As a voter, my time to fact check stories is limited. So once I see two or three stories which seem clearly unfair on a deeper investigation, it doesn't seem totally unreasonable to wonder if most stories are unfair. In other words, the "corrupt establishment which is out to wreck Trump by any means possible" hypothesis becomes a hypothesis that does an OK job of explaining the data I see.
This theory of why people support Trump also explains why particular events have hurt his popularity in my view:
I suspect the key issue is whether the event serves as a credible "out of band" signal of malfeasance on Trump's part--an event which requires relatively little trust in journalists to verify, and clearly indicates malfeasance even absent journalist editorializing.
You cite the fact that most EA survey respondents seem to oppose Trump. That's not a convincing argument in my view because of correlated errors. Young people in general oppose Trump and the EA movement skews young. Most EAs aren't analyzing political issues carefully and trying to come to conclusions from first principles; they're engaging in their spare time and reading what comes up in their feed. Reading people you disagree with is way less fun as a recreational activity, so people tend not to do it, and also it's easy to get pushed in a particular direction if friends will ostracize people for disagreement.
I'll go ahead and respond to a few more of your points individually:
In the context of United States politics, however, the extreme left has not been anywhere near as successful at capturing the Democratic Party as the far right has been at capturing its counterpart
That's not obvious to me:
The vast majority of current House Republicans have openly condemned QAnon, with all but 17 signing onto a recent House resolution calling it a “conspiracy theory.”
Have the vast majority of House Democrats condemned antifa?
as any actual leftist will be happy to complain to you about.
I understand that disappointment with Trump is a fairly common position on the far right.
You state that the left in the US "isn't even that extreme by international standards". However, a big part of what concerns me about the left is their rhetoric and their epistemology. If their objective was to prevent anyone from eating pineapple on pizza, and they considered any yellow or green plant topping to be "pineapple" (regularly referring to the Republicans as the fascist white nationalist party when Senate Republicans unanimously confirmed a Black man as Air Force chief of staff), and they were dropping guillotine memes on Twitter, staying just within the rules to hint about their plans for pineapple on pizza lovers, then I would consider that to be a problem even if I could do without pineapple on pizza. Additionally it's instructive to observe the trend--the left has gotten a lot more extreme in recent years, and it's possible that whatever force that caused this will continue to operate.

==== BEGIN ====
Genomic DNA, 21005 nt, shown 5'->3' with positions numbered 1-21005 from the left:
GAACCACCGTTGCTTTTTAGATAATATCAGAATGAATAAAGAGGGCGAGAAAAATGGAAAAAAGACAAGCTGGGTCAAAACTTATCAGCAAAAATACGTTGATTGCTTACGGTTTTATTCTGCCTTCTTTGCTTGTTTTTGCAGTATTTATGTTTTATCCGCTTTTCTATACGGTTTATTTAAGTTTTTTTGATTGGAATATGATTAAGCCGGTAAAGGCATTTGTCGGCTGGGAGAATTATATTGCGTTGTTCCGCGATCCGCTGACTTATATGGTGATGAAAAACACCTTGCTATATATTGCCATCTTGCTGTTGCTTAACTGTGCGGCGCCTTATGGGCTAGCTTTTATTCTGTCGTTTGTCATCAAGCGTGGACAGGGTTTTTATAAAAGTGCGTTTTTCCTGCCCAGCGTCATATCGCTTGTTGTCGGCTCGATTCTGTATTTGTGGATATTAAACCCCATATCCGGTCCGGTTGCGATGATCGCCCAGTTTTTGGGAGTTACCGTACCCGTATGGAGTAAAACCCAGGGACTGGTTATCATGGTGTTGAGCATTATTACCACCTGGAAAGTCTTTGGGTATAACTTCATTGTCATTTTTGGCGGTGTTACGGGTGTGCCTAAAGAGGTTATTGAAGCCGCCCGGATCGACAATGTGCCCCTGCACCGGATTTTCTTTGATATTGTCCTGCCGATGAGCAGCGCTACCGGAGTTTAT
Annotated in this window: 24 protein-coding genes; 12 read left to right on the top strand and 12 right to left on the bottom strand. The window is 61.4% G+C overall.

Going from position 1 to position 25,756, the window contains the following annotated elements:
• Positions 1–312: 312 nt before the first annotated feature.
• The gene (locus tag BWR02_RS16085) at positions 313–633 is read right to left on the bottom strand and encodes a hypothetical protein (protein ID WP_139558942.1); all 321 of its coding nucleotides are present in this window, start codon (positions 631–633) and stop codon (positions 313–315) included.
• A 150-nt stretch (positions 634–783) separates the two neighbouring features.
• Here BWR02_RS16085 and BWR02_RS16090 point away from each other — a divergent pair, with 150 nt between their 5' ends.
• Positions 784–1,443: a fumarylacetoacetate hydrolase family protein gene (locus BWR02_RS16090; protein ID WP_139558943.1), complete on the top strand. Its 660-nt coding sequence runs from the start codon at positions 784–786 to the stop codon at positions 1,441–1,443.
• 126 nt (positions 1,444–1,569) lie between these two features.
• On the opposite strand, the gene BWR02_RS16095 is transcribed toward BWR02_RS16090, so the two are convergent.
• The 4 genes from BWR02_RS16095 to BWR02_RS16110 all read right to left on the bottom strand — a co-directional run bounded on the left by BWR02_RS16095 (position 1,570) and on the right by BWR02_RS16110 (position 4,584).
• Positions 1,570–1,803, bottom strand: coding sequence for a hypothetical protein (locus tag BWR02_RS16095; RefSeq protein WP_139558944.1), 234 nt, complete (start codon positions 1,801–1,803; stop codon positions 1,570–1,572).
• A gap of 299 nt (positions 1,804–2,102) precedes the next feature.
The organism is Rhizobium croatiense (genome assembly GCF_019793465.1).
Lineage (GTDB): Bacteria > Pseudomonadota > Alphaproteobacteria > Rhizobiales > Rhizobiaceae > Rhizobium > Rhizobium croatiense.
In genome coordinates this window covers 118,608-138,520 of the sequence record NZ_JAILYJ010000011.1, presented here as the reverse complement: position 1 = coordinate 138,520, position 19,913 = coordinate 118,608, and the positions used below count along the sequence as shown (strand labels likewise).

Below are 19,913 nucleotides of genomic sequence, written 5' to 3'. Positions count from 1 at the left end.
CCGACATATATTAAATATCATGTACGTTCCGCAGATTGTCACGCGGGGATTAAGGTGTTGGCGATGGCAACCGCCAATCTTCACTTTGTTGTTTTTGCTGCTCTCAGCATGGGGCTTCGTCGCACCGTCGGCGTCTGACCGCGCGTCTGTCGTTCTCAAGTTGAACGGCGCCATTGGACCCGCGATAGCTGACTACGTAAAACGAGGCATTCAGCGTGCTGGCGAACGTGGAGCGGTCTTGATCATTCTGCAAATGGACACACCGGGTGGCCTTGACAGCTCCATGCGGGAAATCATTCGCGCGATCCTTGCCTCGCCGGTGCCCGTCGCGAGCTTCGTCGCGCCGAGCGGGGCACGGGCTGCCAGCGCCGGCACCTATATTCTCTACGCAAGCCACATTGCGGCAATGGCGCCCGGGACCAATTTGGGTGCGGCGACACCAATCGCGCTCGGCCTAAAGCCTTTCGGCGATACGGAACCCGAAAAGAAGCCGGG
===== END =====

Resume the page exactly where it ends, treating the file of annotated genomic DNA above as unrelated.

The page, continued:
(Maybe this would be a good time to re-emphasize that I think Biden is the right person to vote for this year--in part because I notice that whatever process which caused the left to get more extreme seemed to operate faster during Trump's term. However, I acknowledge that my Trump-supporting friend (a brilliant engineer who keeps his views very close to his chest) has a point when he mentions that Trump has ordered a halt to (in his view) Orwellian anti-racism training in the federal government, and there's a chance Biden will reverse this order. This is a way in which your claim "To the extent there is problematic thinking and behavior on the left, I do not believe it is a problem that will be worsened by having Democrats in power" could be false.)
Anyway, hopefully some of that has given you a sense for why I think the current presidential election is a minefield in a way approval voting and ballot initiatives increasing aid for effective charities are not. In the modern political era, it's not enough to just mention a bunch of things you read in your feed. You want to do random in-depth fact checks, or provide incentives for normally reticent supporters of unpopular views to explain those views, or something.
What do you predict would happen to someone like that? Would you expect them to be fired if they held a position at an EA org? Barred from attending EA Global? Shunned by people in their local group?
Peter Thiel spoke at the EA Summit in 2014 I think, what happened to him? I heard at least one EA say we should kick him out.
First, I want to say I'm glad you're voting for Joe and I hope you will tell all your Pennsylvanian friends to do the same. Nevertheless I think there are a few key considerations around EA getting involved in politics on a movement level that your comment misses.
I also want to note that I find it odd that post got downvoted (possibly for being explicitly partisan?) vs posts like this, which don't explicitly claim to be partisan / engaging in politics but I think are actually extremely political.
That post relates to a case where politics got itself involved in EA. The question we're discussing here is whether EA should get itself involved in politics. I do think it may be reasonable to treat these cases differently, because if we're not allowed to say anything when politics gets itself involved in EA, that leaves us vulnerable to being hijacked by external political actors. (As an absurd example, imagine it came out that the CEO if Givewell was a believer in QAnon and was directing Givewell donor funds in their direction. A commitment to being apolitical which prohibited any discussion of this seems rather self-defeating.)